Warfarin is the most common coumarin that is in clinical use

Posted on October 18th, 2020 by admin

The VKAs produce their anticoagulant effect by interfering with the cyclic interconversion of vitamin K and its 2,3 epoxide (vitamin K epoxide), thereby modulating the y-carboxylation of glutamate residues (Gla) on the N-terminal regions of vitamin K-dependent proteins (Fig 1).

The vitamin K coagulation factors II, VII, IX, and X require y-carboxylation for their procoagulant activity, and treatment with coumarins results in the hepatic production of partially carboxylated and decarboxylated proteins with reduced coagulant activity. Carboxylation is required for a calcium-dependent conformational change in coagulation proteins that promotes binding to cofactors on phospholipid surfaces. In addition, the VKAs inhibit carboxylation of the regulatory anticoagulant proteins C and S, and thereby have the potential to be procoagulant. However, under most circumstances the anticoagulant effect of the coumarins is dominant. Car-boxylation requires the reduced form of vitamin K (vitamin KH2), molecular oxygen, and carbon dioxide. The oxidation-reduction reaction between vitamin KH2 and vitamin K epoxide involves a reductase pair. The first, vitamin K epoxide reductase, is sensitive to coumarins, whereas vitamin K reductase is less sensitive. Therefore, the anticoagulant effect of the coumarins can be overcome by low doses of vitamin K1 (phytonadione) [Fig 1]. Patients treated with large doses of vitamin K1 can become resistant to warfarin for up to 1 week or more because the vitamin K1 accumulating in the liver is available to the coumarin-insensitive reductase.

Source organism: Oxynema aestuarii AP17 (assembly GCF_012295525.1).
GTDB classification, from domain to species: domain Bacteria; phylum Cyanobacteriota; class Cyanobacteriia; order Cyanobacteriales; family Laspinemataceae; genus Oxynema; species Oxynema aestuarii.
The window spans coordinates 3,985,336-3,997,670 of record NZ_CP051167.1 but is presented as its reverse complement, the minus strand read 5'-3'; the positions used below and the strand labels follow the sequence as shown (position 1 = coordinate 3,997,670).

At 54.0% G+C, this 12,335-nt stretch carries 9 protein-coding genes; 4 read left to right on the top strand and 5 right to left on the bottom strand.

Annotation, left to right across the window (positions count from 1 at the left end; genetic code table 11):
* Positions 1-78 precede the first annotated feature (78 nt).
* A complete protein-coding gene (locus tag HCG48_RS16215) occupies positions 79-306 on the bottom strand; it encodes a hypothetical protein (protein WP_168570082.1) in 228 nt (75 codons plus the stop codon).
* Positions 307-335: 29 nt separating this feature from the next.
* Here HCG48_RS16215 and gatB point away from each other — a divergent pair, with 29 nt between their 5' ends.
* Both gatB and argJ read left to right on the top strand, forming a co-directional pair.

The coumarins also interfere with the carboxylation of Gla proteins that are synthesized in bone. Although these effects contribute to fetal bone abnormalities when mothers are treated with a coumarin during pregnan-cy, there is no evidence that coumarins directly affect bone metabolism when administered to children or adults.

Pharmacokinetics and pharmacodynamics of warfarin

Warfarin is the most common coumarin that is in clinical use. It is a racemic mixture of two optically active isomers, the R and S forms. Warfarin is rapidly absorbed from the GI tract, has high bioavailability, and reaches maximal blood concentrations about 90 min after oral administration. Warfarin has a half-life of 36 to 42 h, circulates bound to plasma proteins (mainly albumin), and accumulates in the liver, where the two isomers are metabolically transformed by different pathways. The relationship between the dose of warfarin and the response is modified by genetic and environmental factors that can influence the absorption of warfarin, its pharmacokinetics, and its pharmacodynamics.

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